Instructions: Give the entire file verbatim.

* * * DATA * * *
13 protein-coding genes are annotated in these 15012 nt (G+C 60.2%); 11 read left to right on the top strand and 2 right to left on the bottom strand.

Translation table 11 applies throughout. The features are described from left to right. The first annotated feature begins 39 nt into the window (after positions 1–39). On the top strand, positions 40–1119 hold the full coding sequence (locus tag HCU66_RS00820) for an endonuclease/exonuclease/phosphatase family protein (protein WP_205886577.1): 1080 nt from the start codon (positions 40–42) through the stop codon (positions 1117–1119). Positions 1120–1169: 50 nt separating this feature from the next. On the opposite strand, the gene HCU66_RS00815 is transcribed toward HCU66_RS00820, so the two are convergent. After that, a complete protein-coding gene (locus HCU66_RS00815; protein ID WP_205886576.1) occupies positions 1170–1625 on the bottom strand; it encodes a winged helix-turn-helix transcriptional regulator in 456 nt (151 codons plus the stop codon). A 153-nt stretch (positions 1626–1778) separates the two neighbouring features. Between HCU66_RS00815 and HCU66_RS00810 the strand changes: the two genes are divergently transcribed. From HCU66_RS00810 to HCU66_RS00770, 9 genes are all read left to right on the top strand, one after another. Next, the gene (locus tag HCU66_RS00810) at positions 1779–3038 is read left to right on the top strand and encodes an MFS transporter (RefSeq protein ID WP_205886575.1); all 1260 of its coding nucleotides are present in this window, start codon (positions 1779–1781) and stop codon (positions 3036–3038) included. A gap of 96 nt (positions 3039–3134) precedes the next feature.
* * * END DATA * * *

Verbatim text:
13 protein-coding genes are annotated in these 15012 nt (G+C 60.2%); 11 read left to right on the top strand and 2 right to left on the bottom strand.

Translation table 11 applies throughout. The features are described from left to right. The first annotated feature begins 39 nt into the window (after positions 1–39). On the top strand, positions 40–1119 hold the full coding sequence (locus tag HCU66_RS00820) for an endonuclease/exonuclease/phosphatase family protein (protein WP_205886577.1): 1080 nt from the start codon (positions 40–42) through the stop codon (positions 1117–1119). Positions 1120–1169: 50 nt separating this feature from the next. On the opposite strand, the gene HCU66_RS00815 is transcribed toward HCU66_RS00820, so the two are convergent. After that, a complete protein-coding gene (locus HCU66_RS00815; protein ID WP_205886576.1) occupies positions 1170–1625 on the bottom strand; it encodes a winged helix-turn-helix transcriptional regulator in 456 nt (151 codons plus the stop codon). A 153-nt stretch (positions 1626–1778) separates the two neighbouring features. Between HCU66_RS00815 and HCU66_RS00810 the strand changes: the two genes are divergently transcribed. From HCU66_RS00810 to HCU66_RS00770, 9 genes are all read left to right on the top strand, one after another. Next, the gene (locus tag HCU66_RS00810) at positions 1779–3038 is read left to right on the top strand and encodes an MFS transporter (RefSeq protein ID WP_205886575.1); all 1260 of its coding nucleotides are present in this window, start codon (positions 1779–1781) and stop codon (positions 3036–3038) included. A gap of 96 nt (positions 3039–3134) precedes the next feature.